Michael Agbabian: I actually appreciate your question because I think that one of the things that I learned after doing this for two seasons is that the stereotype I think is actually really should be blown away.

I think gaming is such a massive part of our pop culture and so many people play games, it eclipses obviously television and film in terms of revenue and all sorts of other things, yet people seem to forget I think sometimes and if there’s anything that we can do on this show other than to entertain, I would love to show the world that gamers are not what people think they are.

Dwight and I have done a lot of different types of television shows and the one thing about gamers in particular is they are exceptionally competitive, probably more so than a typical reality contestant and they’re very smart and they’re game players.

So they play the game almost – they almost outplay us in some respects – and we’re on our toes for the entire time of production because they even try to outthink us.

Hannah Simone: I was just going to say and then I would going to ask you Joel to help support me on this but I think also if you look at how the gaming industry has evolved, it has become incredibly physical.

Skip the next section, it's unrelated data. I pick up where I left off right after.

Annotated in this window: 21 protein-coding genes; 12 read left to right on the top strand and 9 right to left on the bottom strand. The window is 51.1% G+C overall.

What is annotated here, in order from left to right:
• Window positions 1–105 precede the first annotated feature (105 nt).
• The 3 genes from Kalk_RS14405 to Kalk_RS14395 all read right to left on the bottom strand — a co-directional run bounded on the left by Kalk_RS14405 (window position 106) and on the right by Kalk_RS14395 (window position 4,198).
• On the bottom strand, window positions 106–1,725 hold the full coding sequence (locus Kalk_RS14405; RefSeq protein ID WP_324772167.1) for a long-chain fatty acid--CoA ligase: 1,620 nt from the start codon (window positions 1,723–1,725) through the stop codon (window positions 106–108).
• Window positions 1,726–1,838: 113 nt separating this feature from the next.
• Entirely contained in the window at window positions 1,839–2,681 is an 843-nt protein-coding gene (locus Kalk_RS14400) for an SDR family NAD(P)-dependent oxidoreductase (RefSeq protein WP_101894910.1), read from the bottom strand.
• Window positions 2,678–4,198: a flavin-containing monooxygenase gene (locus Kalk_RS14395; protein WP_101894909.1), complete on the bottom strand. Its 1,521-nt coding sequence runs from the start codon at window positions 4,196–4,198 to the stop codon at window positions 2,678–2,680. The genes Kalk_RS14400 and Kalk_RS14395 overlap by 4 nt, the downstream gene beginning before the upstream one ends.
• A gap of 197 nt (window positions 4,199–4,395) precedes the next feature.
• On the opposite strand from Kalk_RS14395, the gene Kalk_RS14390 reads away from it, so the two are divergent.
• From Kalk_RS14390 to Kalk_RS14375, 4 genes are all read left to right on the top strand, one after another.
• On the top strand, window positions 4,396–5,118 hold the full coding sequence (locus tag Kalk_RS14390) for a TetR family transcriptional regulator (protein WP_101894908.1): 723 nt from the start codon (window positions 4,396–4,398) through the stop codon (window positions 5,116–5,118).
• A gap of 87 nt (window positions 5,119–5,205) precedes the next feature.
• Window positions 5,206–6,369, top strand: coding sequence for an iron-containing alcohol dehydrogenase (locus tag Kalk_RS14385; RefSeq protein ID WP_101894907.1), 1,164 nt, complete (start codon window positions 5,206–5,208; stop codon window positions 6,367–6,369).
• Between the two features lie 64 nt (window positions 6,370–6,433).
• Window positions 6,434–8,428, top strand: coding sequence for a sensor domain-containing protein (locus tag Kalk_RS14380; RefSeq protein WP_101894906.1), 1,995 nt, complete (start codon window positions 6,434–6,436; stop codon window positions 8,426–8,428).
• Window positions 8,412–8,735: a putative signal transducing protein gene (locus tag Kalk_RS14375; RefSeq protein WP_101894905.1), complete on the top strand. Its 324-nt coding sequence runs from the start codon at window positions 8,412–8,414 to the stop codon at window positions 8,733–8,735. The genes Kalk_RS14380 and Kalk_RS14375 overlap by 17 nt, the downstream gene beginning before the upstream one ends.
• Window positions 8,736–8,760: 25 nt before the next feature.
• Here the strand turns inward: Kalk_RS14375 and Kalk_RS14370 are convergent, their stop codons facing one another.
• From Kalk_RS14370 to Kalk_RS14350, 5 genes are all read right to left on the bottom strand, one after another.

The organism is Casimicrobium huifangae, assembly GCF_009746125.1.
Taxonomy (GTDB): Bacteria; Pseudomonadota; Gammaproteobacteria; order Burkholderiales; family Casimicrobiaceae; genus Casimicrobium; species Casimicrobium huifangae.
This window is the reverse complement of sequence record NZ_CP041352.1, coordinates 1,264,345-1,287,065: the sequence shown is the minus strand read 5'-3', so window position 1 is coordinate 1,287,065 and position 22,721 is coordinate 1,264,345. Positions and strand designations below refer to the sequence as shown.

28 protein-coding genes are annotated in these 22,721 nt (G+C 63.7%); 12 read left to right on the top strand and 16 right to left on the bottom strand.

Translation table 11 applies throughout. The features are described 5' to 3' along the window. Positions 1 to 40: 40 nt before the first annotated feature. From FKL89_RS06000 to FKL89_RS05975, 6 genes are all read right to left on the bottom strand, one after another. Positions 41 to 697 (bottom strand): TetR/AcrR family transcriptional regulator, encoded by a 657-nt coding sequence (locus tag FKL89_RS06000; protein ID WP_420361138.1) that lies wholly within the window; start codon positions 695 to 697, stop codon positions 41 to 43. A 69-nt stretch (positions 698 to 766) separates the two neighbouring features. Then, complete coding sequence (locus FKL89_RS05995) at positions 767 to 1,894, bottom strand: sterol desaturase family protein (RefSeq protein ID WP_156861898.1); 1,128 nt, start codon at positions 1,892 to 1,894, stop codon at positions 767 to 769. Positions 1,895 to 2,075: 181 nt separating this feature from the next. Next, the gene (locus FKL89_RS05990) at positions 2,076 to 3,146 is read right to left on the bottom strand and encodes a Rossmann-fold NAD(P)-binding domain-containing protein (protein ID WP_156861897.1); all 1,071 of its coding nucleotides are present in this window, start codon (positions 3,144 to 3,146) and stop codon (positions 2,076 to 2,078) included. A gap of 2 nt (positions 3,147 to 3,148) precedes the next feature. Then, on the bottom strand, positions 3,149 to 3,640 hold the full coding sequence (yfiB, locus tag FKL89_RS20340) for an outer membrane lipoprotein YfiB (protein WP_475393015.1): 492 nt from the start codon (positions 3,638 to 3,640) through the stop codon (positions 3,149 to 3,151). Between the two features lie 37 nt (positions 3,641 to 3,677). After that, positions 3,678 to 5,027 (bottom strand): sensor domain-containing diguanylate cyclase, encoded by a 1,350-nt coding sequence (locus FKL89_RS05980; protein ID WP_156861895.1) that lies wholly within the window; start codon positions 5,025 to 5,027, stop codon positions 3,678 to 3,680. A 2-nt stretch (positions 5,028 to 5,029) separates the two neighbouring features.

The days I think of just sitting on your couch to play video games, that isn’t even true anymore in 2010. I mean, like I played video games and after half an hour, I’m exhausted to be honest with you because especially when you play something like the Wii, you’re up, you’re on your feet, you’re running around.

So I think that the industry has shifted and I think shows like Ultimate Gamer help the perception of who a gamer is actually shift as well away from that negative stereotype.

Joel Gourdin: Absolutely.  I think Hannah has a great point. I mean, with Kinetic and Move coming out really soon and with Rock Band and DDR and all the peripherals from the Wii, games are more active than we’ve ever been and of course, we’re always interested in a good peripheral or a new way to play on Ultimate Gamer, anything that’s visually exciting will translate so well on TV.

But as for the stereotypes, I mean, I always love this topic because when I started out in gaming media, I was worried that it wasn’t for me anymore, that I wasn’t a “good fit” and when I first met with Dwight and Michael, that was the first thing they said is, “We want to create something that bucks that trend.”

So I was very excited about the project really just to make gamers look really good and sometimes when I’ve been out in the field talking after season 1 and people say, you know, oh, what about so-and-so crying or so-and-so getting emotional or so-and-so getting angry.

I’m always excited to say well, I’m glad that people get to see gamers like this instead of robots who have no life. I think that’s offensive. I think gamers come in all shapes and sizes and creeds and it’s ridiculous to pigeonhole them and I’m always excited to hear that people enjoy that aspect.